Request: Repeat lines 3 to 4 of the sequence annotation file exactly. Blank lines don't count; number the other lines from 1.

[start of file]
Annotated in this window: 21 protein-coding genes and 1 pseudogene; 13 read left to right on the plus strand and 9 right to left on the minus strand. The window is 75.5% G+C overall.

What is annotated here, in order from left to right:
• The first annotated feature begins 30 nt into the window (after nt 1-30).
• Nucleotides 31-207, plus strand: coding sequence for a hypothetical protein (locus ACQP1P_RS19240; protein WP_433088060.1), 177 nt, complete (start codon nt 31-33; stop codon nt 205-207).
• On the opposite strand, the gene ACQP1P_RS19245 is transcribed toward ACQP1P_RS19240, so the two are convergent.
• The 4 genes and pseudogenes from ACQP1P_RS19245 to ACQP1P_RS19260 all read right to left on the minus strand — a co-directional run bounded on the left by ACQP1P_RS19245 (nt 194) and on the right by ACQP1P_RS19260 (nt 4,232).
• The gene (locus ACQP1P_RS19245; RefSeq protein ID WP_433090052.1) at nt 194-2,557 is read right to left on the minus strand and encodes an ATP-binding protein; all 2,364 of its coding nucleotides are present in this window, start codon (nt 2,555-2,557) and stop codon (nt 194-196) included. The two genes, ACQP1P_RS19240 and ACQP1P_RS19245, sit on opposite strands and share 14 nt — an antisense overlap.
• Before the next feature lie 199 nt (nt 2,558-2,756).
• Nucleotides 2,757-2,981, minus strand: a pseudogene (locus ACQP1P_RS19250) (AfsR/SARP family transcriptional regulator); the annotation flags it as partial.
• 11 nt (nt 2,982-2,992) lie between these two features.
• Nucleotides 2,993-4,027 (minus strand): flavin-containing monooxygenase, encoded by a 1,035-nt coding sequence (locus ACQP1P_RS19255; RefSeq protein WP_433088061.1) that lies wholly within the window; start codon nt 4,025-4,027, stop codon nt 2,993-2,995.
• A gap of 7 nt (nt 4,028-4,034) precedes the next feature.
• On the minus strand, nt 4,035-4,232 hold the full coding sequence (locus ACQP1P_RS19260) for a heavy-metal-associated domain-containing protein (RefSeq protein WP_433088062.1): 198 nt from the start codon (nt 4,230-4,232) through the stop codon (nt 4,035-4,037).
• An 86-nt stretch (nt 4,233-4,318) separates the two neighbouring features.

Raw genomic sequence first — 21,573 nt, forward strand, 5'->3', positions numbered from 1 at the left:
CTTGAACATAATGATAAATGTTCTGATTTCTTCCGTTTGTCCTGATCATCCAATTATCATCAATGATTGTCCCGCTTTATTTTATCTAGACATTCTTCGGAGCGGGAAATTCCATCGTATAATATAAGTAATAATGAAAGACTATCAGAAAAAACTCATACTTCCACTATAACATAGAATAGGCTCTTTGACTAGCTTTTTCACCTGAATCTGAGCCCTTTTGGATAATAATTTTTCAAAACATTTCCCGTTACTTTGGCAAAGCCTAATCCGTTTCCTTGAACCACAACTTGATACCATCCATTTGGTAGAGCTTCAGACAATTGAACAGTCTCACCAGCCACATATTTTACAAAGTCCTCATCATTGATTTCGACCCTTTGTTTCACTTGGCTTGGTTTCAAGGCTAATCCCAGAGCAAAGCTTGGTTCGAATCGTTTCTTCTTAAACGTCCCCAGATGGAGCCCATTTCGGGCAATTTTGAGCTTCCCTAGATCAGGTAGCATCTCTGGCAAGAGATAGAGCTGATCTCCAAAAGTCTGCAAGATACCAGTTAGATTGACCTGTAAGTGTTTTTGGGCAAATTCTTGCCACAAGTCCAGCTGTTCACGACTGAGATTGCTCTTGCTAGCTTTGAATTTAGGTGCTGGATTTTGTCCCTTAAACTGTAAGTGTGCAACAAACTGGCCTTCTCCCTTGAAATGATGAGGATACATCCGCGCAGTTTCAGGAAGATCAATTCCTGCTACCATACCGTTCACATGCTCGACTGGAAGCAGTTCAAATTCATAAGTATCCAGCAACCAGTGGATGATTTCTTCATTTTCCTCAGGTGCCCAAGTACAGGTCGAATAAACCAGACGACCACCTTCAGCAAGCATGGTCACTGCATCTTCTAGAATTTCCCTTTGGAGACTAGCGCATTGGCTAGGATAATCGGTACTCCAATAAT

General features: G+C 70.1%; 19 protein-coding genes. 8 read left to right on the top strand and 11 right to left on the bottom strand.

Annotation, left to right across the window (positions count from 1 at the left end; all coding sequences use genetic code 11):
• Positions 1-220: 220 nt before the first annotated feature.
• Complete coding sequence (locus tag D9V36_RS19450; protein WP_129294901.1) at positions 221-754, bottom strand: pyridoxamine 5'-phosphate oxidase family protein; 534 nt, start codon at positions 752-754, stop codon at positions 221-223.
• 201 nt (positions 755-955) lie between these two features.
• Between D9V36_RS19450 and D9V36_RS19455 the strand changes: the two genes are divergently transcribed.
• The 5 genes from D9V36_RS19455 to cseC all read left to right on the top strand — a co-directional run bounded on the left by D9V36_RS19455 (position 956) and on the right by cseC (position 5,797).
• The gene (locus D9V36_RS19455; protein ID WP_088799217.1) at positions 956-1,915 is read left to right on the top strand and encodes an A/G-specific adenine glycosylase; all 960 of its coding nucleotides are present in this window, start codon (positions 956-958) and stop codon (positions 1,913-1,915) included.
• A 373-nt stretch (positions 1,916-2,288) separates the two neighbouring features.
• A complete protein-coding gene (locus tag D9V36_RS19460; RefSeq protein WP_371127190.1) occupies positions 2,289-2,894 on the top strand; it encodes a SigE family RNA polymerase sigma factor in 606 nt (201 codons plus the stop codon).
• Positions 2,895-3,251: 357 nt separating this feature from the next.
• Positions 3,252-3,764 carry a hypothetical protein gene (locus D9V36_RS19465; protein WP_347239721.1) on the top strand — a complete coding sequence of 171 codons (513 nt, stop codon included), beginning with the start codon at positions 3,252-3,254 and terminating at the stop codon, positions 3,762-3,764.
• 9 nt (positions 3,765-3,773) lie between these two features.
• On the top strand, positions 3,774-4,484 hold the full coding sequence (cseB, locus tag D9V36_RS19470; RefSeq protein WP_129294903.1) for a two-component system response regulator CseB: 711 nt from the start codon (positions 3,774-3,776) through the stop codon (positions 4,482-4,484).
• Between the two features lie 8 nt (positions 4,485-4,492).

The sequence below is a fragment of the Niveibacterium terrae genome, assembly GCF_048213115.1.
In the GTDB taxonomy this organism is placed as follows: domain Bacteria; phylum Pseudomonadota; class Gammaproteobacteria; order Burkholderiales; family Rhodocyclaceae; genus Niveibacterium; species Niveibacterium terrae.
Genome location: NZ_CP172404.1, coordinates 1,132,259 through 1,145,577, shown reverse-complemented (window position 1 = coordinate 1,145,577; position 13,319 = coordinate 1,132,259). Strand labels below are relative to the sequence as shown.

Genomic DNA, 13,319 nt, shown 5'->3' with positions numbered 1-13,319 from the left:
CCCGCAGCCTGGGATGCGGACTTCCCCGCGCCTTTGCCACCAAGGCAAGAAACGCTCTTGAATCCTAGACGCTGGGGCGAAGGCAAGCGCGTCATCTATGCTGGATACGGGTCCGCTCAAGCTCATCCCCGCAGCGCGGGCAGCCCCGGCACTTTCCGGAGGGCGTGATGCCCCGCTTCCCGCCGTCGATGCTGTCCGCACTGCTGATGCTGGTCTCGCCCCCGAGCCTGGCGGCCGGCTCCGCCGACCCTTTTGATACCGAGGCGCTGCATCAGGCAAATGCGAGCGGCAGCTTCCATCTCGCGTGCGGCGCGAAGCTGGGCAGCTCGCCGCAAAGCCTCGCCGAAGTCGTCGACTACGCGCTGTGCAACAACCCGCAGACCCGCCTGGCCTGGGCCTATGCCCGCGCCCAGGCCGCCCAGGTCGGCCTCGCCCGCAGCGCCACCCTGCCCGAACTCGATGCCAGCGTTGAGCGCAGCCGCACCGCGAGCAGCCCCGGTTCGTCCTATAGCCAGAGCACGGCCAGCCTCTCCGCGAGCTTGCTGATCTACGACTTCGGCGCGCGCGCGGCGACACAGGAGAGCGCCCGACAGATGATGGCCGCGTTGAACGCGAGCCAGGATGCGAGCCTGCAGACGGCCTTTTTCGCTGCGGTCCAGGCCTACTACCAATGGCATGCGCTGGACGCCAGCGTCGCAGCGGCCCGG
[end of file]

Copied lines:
• The first annotated feature begins 30 nt into the window (after nt 1-30).
• Nucleotides 31-207, plus strand: coding sequence for a hypothetical protein (locus ACQP1P_RS19240; protein WP_433088060.1), 177 nt, complete (start codon nt 31-33; stop codon nt 205-207).